Let's start from the top, shall we? There is a price to pay for power, and the V8-powered Lexus arrives with its claimed 10.9L/100km on the combined cycle. That's quite a lot, and it's a number that will surely only worsen if you drive the RC F the way that you really should drive it.

Things improve with the 3.5-litre capacity engine, recording 9.1L/100km on the same cycle, while the 2.0-litre engine will return 7.3L/100km.

There is no diesel engine anywhere in the range, and the fuel-tank capacity across the board is 66 litres, with 95RON fuel required.


Kia Seltos

Here’s where the Seltos’ core strengths of pace, space, access and ease come to the fore, dovetailing with a few more virtues to highlight how well the small SUV works in an urban environment.

As outlined earlier, the S is hot to trot from the word go, making it a prompt point-to-point performer, with the CVT presenting none of the hesitation or lag on inclines that blight some dual-clutch (DCT) autos. This is a smooth and relaxing machine to scoot around town in.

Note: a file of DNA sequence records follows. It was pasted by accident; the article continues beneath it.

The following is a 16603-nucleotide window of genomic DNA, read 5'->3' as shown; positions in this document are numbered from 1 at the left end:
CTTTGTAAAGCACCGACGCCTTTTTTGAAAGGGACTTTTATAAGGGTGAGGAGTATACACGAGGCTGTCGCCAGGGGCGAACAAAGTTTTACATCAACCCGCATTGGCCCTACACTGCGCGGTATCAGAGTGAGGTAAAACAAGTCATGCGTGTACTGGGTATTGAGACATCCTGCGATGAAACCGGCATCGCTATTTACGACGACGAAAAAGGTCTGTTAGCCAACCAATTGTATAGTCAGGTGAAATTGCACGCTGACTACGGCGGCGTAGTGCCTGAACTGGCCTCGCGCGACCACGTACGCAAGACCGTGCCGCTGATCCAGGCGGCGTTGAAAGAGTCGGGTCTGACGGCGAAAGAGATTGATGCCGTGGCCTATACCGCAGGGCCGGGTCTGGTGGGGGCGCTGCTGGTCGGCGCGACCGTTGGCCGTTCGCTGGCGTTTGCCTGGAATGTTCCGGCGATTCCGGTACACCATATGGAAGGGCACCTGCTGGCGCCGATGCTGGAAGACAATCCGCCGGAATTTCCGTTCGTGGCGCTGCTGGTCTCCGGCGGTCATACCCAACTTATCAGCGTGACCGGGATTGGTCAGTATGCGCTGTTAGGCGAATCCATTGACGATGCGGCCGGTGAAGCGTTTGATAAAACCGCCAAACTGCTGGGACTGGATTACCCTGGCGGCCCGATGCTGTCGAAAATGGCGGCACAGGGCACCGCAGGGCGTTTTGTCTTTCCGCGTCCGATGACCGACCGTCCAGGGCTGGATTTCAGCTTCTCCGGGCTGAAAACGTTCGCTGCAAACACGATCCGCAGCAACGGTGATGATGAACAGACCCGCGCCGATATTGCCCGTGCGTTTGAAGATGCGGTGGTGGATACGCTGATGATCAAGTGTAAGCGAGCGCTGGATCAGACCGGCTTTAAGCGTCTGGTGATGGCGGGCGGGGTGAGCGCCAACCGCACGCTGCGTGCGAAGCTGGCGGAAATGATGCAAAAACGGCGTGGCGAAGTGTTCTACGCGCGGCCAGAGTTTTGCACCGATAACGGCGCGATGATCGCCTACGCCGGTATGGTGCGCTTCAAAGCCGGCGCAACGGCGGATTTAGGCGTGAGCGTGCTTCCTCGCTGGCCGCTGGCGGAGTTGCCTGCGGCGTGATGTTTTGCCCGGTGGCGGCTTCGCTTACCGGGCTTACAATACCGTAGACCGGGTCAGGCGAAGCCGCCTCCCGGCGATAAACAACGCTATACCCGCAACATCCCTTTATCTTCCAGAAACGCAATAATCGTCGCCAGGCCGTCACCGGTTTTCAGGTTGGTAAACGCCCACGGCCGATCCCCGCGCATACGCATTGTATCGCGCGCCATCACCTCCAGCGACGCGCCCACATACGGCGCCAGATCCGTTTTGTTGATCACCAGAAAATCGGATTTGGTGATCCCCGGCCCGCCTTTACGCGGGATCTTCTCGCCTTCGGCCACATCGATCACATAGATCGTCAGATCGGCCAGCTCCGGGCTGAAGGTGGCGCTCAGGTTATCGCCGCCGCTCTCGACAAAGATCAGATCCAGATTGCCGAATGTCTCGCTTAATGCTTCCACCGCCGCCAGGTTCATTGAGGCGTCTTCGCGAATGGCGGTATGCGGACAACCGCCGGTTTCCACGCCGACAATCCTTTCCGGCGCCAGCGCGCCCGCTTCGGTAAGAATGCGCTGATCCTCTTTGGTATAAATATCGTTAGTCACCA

The steering, too, feels light and prompt, for effortless cornering and U-turn manoeuvres; and while there’s some lean due the Seltos’ raised centre of gravity, the upshot is sufficient spring travel for soaking up the ragged ruts and bumps peppering many urban streets, backed up by hump-traversing ground clearance.

Kia, like Hyundai, makes much noise about how it tunes most new models specifically for Australian conditions, and that seems to show out on the open road, thanks to solid and surefooted handling.

If you really push through fast corners the Seltos will lean quite a bit and seem a tad ponderous as the vehicle’s weight shifts about through tighter turns, but it never feels top-heavy or unwieldy.